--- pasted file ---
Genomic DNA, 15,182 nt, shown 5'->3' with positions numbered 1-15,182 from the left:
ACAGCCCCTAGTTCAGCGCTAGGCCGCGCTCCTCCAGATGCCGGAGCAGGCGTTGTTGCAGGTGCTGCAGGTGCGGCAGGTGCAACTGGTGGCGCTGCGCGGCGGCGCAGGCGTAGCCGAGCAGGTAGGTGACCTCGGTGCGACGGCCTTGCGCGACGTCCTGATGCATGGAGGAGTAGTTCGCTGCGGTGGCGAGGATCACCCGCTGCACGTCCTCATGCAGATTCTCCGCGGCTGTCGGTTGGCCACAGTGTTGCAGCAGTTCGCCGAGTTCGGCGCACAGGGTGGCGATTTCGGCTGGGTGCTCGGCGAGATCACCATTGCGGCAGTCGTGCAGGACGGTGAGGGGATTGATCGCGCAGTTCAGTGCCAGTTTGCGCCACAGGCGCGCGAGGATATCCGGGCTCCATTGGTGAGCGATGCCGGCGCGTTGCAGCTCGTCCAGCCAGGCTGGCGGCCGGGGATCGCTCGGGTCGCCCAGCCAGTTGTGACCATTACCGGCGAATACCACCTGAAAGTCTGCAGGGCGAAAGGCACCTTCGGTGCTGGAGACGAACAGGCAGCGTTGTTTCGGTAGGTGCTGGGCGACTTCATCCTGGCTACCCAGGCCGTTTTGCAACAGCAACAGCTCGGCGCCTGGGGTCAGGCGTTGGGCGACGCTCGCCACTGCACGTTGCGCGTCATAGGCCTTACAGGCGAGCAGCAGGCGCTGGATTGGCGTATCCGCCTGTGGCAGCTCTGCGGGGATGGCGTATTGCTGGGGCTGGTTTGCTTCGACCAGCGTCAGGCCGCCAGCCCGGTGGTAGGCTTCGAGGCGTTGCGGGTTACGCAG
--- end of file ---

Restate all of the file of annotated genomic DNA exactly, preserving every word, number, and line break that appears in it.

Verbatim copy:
Genomic DNA, 15,182 nt, shown 5'->3' with positions numbered 1-15,182 from the left:
ACAGCCCCTAGTTCAGCGCTAGGCCGCGCTCCTCCAGATGCCGGAGCAGGCGTTGTTGCAGGTGCTGCAGGTGCGGCAGGTGCAACTGGTGGCGCTGCGCGGCGGCGCAGGCGTAGCCGAGCAGGTAGGTGACCTCGGTGCGACGGCCTTGCGCGACGTCCTGATGCATGGAGGAGTAGTTCGCTGCGGTGGCGAGGATCACCCGCTGCACGTCCTCATGCAGATTCTCCGCGGCTGTCGGTTGGCCACAGTGTTGCAGCAGTTCGCCGAGTTCGGCGCACAGGGTGGCGATTTCGGCTGGGTGCTCGGCGAGATCACCATTGCGGCAGTCGTGCAGGACGGTGAGGGGATTGATCGCGCAGTTCAGTGCCAGTTTGCGCCACAGGCGCGCGAGGATATCCGGGCTCCATTGGTGAGCGATGCCGGCGCGTTGCAGCTCGTCCAGCCAGGCTGGCGGCCGGGGATCGCTCGGGTCGCCCAGCCAGTTGTGACCATTACCGGCGAATACCACCTGAAAGTCTGCAGGGCGAAAGGCACCTTCGGTGCTGGAGACGAACAGGCAGCGTTGTTTCGGTAGGTGCTGGGCGACTTCATCCTGGCTACCCAGGCCGTTTTGCAACAGCAACAGCTCGGCGCCTGGGGTCAGGCGTTGGGCGACGCTCGCCACTGCACGTTGCGCGTCATAGGCCTTACAGGCGAGCAGCAGGCGCTGGATTGGCGTATCCGCCTGTGGCAGCTCTGCGGGGATGGCGTATTGCTGGGGCTGGTTTGCTTCGACCAGCGTCAGGCCGCCAGCCCGGTGGTAGGCTTCGAGGCGTTGCGGGTTACGCAG